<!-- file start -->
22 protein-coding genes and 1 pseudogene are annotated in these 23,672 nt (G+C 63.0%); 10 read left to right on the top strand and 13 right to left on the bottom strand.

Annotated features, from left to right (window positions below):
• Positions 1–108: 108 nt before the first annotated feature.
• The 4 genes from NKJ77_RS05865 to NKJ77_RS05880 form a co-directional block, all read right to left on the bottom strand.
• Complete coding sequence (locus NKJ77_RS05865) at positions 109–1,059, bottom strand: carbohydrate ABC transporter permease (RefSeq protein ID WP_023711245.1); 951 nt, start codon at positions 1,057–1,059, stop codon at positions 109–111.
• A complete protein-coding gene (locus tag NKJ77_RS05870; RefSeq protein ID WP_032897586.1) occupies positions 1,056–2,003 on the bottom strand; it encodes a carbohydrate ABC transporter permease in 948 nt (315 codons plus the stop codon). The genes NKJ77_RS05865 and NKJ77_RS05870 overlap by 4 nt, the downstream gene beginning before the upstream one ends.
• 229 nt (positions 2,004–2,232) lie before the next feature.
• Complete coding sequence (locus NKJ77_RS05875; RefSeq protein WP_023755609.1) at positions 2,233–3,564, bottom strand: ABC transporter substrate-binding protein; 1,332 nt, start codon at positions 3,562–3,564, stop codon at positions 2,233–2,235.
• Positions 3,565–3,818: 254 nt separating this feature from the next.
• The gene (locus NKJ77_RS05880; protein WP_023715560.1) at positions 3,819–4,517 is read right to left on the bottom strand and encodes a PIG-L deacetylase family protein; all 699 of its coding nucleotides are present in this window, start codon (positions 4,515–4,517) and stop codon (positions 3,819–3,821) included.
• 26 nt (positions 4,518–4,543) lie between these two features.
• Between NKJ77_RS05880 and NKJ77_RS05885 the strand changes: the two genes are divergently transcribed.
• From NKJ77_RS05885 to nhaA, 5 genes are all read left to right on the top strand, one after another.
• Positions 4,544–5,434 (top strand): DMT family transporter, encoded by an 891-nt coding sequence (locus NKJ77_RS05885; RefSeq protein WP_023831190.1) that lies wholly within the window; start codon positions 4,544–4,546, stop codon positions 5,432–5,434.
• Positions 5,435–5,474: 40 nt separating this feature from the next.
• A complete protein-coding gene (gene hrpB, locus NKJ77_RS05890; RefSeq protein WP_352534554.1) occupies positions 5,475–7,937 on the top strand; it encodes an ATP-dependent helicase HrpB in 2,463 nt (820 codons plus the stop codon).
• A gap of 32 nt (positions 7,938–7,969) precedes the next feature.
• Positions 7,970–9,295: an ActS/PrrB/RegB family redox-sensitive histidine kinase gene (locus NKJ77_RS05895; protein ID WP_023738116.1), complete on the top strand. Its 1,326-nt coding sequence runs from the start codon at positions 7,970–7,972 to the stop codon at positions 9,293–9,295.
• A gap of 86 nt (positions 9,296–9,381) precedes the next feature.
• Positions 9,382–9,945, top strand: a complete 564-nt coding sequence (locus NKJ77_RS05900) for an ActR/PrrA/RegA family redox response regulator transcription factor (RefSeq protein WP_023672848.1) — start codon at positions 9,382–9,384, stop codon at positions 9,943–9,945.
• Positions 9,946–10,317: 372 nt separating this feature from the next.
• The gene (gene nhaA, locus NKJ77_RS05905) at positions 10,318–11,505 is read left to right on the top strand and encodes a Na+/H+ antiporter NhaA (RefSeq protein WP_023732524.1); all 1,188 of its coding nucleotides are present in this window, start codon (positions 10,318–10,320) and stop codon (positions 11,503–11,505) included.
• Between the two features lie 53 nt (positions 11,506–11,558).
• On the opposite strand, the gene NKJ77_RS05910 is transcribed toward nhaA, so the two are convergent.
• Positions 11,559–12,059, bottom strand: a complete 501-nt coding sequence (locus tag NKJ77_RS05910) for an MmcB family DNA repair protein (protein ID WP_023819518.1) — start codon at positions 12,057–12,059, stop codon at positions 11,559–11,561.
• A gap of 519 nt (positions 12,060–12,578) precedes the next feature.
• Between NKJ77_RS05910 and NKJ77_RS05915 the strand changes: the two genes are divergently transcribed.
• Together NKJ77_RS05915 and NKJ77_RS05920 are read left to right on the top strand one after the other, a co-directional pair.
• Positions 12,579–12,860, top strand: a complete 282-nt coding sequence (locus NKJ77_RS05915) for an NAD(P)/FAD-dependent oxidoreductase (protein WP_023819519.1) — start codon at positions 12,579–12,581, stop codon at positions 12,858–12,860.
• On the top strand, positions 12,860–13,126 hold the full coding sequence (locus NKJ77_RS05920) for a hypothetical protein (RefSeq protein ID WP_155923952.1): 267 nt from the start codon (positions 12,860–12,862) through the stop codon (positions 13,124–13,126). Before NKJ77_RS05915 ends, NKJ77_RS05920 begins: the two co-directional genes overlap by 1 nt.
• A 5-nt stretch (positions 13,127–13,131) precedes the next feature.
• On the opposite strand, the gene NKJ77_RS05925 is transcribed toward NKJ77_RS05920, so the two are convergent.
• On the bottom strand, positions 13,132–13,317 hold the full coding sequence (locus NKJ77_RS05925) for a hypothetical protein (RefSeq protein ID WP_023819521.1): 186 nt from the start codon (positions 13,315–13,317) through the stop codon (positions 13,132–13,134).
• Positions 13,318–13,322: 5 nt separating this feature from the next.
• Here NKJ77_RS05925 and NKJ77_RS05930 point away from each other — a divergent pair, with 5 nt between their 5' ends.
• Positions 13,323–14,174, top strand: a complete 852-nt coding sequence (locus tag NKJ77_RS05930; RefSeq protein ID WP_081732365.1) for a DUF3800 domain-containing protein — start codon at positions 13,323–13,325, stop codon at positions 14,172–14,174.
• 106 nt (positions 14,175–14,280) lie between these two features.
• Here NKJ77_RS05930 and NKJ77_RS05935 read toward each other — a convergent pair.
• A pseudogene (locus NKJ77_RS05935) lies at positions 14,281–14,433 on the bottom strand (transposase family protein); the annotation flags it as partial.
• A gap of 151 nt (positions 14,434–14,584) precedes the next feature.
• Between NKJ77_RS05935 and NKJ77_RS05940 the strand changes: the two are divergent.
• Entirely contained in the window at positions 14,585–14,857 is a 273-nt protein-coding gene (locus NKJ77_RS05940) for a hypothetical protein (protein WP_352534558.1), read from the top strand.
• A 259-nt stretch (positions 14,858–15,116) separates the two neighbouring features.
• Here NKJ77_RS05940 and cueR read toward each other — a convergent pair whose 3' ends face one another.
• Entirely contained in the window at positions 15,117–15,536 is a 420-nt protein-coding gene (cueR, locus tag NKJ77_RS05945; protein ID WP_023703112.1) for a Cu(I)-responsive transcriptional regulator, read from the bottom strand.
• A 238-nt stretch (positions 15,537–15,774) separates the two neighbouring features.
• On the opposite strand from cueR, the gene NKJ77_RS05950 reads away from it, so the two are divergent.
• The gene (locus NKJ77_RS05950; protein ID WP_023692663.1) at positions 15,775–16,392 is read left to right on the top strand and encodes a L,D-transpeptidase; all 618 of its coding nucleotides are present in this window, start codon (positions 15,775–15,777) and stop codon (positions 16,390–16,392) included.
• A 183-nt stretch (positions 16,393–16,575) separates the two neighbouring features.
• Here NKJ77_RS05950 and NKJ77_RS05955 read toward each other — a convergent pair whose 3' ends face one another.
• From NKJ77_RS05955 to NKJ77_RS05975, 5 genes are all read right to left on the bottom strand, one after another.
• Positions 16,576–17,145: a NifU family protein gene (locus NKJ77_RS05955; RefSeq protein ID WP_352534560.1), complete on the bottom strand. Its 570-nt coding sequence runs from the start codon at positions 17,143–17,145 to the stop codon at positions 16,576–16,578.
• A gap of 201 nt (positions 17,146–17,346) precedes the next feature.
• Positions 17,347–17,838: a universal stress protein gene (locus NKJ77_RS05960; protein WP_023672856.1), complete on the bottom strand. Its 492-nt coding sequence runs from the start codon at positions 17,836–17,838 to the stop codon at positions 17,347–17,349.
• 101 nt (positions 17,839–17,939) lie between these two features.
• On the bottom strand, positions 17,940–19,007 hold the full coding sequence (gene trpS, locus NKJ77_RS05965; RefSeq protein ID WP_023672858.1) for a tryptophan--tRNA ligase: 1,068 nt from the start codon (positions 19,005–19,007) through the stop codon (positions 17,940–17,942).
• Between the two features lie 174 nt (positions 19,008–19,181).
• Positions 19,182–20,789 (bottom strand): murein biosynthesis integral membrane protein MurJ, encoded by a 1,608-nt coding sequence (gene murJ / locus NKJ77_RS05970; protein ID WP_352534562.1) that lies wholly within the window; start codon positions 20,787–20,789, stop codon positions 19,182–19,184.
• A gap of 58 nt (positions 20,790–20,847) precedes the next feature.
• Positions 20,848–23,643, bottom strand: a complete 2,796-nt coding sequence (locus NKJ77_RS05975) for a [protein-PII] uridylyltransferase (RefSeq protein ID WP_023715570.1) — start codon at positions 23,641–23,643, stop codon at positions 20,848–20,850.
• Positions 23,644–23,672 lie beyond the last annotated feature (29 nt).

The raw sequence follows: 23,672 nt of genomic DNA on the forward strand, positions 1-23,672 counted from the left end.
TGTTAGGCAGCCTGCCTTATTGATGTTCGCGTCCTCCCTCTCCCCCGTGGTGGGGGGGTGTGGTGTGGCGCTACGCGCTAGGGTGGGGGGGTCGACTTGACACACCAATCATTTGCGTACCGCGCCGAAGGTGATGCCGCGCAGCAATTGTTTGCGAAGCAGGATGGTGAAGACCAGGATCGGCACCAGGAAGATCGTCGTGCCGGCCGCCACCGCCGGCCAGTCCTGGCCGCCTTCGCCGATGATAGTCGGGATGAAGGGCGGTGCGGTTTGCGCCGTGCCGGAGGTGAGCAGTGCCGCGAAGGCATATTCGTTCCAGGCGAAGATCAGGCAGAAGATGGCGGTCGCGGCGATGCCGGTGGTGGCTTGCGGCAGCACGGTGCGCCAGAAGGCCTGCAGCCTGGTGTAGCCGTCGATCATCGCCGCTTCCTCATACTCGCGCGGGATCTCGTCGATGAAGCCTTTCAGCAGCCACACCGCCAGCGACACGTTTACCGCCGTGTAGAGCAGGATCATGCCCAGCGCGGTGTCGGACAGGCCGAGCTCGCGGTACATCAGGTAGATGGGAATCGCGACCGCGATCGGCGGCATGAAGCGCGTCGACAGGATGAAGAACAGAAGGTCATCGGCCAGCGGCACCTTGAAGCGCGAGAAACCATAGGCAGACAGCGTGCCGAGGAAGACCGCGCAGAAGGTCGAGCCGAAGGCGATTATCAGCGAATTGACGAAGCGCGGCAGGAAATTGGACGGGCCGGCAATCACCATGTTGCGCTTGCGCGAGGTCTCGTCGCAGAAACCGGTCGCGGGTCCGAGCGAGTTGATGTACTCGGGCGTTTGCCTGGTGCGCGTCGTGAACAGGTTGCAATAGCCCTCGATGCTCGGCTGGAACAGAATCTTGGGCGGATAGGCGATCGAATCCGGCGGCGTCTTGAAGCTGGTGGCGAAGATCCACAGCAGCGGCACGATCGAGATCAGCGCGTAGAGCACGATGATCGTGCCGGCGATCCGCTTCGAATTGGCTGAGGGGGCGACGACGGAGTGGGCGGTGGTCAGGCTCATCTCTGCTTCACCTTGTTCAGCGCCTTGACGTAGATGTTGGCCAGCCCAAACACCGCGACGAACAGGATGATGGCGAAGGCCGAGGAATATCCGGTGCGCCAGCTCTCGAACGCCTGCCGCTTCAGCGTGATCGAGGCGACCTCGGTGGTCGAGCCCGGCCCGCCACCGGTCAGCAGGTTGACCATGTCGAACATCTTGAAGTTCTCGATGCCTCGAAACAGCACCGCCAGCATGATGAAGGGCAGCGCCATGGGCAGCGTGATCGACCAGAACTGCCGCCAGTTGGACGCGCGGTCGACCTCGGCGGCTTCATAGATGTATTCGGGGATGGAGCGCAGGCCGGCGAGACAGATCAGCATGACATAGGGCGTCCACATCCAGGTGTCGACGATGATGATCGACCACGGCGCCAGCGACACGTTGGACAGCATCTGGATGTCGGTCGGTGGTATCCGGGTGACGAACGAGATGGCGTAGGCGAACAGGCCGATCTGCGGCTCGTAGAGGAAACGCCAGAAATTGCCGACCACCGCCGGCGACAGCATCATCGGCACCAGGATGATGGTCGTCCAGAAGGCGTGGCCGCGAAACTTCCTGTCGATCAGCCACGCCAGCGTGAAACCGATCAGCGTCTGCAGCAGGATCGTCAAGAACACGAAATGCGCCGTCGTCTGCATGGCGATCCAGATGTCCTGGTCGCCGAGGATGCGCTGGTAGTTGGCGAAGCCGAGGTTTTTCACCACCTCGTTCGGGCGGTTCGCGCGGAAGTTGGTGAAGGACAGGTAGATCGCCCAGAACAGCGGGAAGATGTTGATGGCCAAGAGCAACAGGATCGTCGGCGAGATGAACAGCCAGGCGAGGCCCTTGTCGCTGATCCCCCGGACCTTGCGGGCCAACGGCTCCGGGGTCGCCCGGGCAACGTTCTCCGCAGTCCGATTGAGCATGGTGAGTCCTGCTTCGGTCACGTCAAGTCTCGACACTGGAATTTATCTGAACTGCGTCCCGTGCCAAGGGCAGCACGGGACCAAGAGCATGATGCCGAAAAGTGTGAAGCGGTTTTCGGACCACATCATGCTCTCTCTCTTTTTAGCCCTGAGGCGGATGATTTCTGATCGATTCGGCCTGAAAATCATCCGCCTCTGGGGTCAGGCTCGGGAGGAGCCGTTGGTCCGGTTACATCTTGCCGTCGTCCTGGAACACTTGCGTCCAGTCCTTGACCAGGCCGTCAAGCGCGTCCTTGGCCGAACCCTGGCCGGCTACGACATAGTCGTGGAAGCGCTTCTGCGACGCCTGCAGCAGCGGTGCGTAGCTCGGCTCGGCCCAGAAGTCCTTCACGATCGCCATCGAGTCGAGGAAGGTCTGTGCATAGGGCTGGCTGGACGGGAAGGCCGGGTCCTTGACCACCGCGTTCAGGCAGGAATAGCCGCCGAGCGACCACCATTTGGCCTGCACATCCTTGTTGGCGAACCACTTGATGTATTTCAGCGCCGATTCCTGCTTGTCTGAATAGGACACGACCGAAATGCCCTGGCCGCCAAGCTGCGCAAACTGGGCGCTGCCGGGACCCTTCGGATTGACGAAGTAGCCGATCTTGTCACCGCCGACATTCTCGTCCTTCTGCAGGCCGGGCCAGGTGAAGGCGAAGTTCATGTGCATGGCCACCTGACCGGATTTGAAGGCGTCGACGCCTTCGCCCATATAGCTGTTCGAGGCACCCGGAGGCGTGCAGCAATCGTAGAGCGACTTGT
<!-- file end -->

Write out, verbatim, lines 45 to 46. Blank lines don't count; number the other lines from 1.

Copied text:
• Entirely contained in the window at positions 15,117–15,536 is a 420-nt protein-coding gene (cueR, locus tag NKJ77_RS05945; protein ID WP_023703112.1) for a Cu(I)-responsive transcriptional regulator, read from the bottom strand.
• A 238-nt stretch (positions 15,537–15,774) separates the two neighbouring features.